David Seah‘s Printable CEO forms have been intriguing me for a very long time. They’re a bit like the DIYPlanner.com pages, although their focus is more on tracking projects and time spent on projects. I’ve played around with a number of Seah’s forms, never finding one that I really liked the bestest (probably my fault). But a number of things about Seah’s forms have hit home for me. One, those darn time-bubbles. What a wonderful idea. Bubbles. You see, for long projects that require me to do tons of work on one subject, I never get to cross these off. But, give me 15 minute bubbles, and couple that with a work-dash of focused 15 minutes of work, and all of a sudden, I can sit there and focus for 15 minutes, and scribble in a bubble. Something just feels good about filling those bubbles in. Very non-test-like. More like- “Yea! I filled in a bubble!”. Positive reinforcement and focus- ah… very very nice. The form I used the most for this was his Task Order Up (3×5) forms. I would set up the 4 major tasks that required over 15 minutes of time each and attempt to work through those during my day. Usually that was with a work-dash, and with a hyper-focus attitude towards the work. So, I wasn’t really using Seah’s forms properly, but the killer-app was working really well for me.
The rest of Seah’s forms look fantastic, but that one idea really was the “killer-app”. So, bubbles are required… not to mention a task-area. (check) [Covey’s schedule has a task area above the schedule, so we’re already seeing synchronicity- now we just need to add bubbles.]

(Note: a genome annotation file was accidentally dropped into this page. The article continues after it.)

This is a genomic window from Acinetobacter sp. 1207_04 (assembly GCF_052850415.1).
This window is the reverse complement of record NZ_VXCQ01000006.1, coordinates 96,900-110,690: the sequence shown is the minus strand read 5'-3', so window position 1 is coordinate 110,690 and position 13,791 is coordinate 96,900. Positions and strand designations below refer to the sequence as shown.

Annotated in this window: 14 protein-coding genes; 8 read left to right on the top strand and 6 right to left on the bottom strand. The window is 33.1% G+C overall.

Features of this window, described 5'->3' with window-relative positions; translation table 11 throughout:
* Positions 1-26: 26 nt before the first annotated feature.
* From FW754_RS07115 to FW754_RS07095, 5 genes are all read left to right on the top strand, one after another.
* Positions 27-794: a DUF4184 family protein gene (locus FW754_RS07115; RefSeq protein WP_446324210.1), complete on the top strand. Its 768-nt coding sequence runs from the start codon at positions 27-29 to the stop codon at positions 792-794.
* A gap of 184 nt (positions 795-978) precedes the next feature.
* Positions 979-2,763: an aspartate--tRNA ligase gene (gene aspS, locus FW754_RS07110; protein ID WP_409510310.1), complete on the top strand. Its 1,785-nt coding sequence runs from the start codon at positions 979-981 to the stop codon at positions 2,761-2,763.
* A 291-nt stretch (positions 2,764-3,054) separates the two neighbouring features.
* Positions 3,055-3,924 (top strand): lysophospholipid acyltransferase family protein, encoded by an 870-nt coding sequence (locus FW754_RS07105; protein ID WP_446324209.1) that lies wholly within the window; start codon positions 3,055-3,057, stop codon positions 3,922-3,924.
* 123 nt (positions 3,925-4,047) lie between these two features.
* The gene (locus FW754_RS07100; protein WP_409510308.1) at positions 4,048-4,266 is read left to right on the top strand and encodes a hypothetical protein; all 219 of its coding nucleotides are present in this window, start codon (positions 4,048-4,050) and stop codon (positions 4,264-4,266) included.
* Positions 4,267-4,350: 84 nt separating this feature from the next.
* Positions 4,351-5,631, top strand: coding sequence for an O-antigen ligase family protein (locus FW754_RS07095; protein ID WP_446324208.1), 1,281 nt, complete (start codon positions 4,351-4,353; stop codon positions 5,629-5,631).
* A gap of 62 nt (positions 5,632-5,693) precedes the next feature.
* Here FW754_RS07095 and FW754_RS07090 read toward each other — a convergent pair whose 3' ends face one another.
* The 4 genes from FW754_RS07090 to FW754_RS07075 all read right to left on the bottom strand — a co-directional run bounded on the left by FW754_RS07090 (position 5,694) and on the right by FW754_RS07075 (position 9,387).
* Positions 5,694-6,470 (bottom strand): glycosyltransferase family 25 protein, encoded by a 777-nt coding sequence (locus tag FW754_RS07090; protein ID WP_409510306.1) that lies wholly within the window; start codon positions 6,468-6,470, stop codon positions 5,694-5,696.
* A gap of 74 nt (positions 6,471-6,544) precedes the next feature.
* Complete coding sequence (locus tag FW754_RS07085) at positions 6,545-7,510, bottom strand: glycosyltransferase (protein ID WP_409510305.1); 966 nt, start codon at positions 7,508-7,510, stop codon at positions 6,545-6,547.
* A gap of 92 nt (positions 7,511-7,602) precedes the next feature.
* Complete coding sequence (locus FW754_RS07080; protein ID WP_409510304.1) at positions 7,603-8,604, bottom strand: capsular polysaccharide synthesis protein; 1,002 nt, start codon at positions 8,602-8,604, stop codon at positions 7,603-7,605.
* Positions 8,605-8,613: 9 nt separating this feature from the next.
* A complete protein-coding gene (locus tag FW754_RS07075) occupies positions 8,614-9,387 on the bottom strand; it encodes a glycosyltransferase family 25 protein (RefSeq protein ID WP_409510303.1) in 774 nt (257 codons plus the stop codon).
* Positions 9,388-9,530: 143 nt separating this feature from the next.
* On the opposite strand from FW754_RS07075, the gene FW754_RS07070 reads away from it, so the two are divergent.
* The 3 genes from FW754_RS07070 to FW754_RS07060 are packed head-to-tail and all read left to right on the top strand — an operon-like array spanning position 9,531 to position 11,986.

I decided to take a few tips from the Task Tracker, and add bubbles to the day’s view below the schedule. This means the very last thing on the page is a row of subdivided bubbles, larger than the 15 minute bubbles, signifying hours. I’ve noticed a wonderful benefit to this. At a single glance, I can see how many hours in the day was spent on a focused task, and if I look above, in the task area for that day, I can see which task can be associated with that time. [Attached is the task-section of each day show. One bubble corresponds to 15 minutes. Once a row is filled (or equivalent), a 1 hour bubble at the bottom of the sheet can be filled.]
Bringing it all together…
So, the basic basis was the productive tool of the Weekly Schedule of Covey’s. The idea of Roles/Goals which to me tend to focus the multiple higher-level views of David Allen (5,000ft +, etc.) are available on the left of the schedule. Right now, there isn’t a direct link to context or to project views. I’m assuming that on this sheet you’ve chosen some Quadrant 2 type tasks that are not specific in time, other than you’d like to get them done that week. Ostensibly, you’ll choose these items from your Context list or Project list of GTD’s (I like to use OmniFocus for this), but this is a quick way to see your focus for the week/day in a quick glance. For getting more done, I’m hoping to use 3×5’s of printouts of OmniFocus tasks or OmniFocus directly as a normal GTD system would. So, see this form as an advanced calendar (that you fill in yourself), not as a whole system replacement.